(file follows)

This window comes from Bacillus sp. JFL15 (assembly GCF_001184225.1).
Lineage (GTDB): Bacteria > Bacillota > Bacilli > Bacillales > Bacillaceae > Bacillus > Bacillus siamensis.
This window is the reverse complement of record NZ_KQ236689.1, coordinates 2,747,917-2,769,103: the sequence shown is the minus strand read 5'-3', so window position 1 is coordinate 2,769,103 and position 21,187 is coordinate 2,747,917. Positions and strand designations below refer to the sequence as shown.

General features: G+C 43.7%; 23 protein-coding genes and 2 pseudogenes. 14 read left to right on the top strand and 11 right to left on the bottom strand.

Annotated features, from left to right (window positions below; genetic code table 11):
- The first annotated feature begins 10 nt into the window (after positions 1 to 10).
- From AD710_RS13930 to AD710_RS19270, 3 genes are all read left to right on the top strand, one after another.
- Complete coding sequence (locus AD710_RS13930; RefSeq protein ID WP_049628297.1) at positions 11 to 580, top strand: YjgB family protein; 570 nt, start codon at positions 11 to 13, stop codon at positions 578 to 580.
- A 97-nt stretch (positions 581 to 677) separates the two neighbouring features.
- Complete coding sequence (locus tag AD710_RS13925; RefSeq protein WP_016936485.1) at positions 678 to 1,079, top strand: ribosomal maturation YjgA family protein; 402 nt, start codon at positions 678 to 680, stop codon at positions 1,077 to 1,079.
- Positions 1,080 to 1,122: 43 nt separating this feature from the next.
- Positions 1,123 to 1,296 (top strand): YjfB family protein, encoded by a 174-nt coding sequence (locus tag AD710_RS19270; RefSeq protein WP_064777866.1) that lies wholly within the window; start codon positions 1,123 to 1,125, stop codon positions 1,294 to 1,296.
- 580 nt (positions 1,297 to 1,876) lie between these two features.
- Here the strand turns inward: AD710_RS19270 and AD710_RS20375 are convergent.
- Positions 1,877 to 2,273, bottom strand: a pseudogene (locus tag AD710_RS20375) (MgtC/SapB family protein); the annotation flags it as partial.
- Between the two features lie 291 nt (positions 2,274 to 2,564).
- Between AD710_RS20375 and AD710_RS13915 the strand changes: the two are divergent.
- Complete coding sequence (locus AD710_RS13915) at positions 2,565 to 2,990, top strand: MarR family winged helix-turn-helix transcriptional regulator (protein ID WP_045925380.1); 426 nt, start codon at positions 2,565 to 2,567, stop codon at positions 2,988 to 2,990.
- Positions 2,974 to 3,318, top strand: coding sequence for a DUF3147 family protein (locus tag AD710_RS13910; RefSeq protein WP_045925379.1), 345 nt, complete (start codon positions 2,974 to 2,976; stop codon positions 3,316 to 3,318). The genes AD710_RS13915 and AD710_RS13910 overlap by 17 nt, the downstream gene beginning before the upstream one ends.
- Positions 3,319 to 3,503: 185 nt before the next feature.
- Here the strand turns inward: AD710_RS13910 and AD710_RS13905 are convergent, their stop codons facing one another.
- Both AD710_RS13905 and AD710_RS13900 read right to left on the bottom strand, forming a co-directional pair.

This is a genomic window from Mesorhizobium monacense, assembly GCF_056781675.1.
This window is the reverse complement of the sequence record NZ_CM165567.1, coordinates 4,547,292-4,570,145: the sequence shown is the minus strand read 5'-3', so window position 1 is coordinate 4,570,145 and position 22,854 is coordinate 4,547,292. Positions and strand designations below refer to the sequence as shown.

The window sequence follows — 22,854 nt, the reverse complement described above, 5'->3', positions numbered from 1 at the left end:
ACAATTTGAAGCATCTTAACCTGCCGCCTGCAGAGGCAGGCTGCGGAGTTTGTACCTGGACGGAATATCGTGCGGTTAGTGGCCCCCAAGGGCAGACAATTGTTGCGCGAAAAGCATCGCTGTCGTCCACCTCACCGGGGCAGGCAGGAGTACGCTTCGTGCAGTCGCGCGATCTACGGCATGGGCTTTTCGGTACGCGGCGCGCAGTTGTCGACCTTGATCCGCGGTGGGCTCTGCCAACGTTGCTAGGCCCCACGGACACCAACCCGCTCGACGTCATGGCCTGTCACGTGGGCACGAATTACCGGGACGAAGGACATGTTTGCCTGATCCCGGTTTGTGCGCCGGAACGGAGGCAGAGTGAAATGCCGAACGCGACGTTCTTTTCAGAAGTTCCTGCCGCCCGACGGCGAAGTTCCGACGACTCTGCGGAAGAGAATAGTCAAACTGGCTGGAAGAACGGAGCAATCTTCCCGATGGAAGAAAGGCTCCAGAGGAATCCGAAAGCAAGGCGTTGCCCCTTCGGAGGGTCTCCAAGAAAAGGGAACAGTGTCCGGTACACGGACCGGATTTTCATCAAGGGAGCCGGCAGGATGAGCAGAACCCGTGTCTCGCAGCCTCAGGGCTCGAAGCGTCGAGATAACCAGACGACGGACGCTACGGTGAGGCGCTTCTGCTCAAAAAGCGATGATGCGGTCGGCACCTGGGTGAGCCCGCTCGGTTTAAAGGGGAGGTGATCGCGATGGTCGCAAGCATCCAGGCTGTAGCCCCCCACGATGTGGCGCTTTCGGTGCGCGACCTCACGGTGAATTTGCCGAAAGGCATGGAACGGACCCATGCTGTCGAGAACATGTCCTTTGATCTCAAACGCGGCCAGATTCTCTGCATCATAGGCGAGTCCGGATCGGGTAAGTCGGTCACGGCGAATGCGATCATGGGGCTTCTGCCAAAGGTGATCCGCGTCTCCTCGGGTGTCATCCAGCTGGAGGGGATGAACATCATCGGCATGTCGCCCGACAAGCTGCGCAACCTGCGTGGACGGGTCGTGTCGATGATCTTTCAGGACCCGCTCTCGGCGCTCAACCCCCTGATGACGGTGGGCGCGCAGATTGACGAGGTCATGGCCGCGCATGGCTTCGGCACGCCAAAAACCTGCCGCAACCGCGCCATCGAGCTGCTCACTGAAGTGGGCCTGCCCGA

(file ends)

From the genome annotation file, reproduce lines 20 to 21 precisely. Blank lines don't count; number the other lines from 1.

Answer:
- Positions 3,319 to 3,503: 185 nt before the next feature.
- Here the strand turns inward: AD710_RS13910 and AD710_RS13905 are convergent, their stop codons facing one another.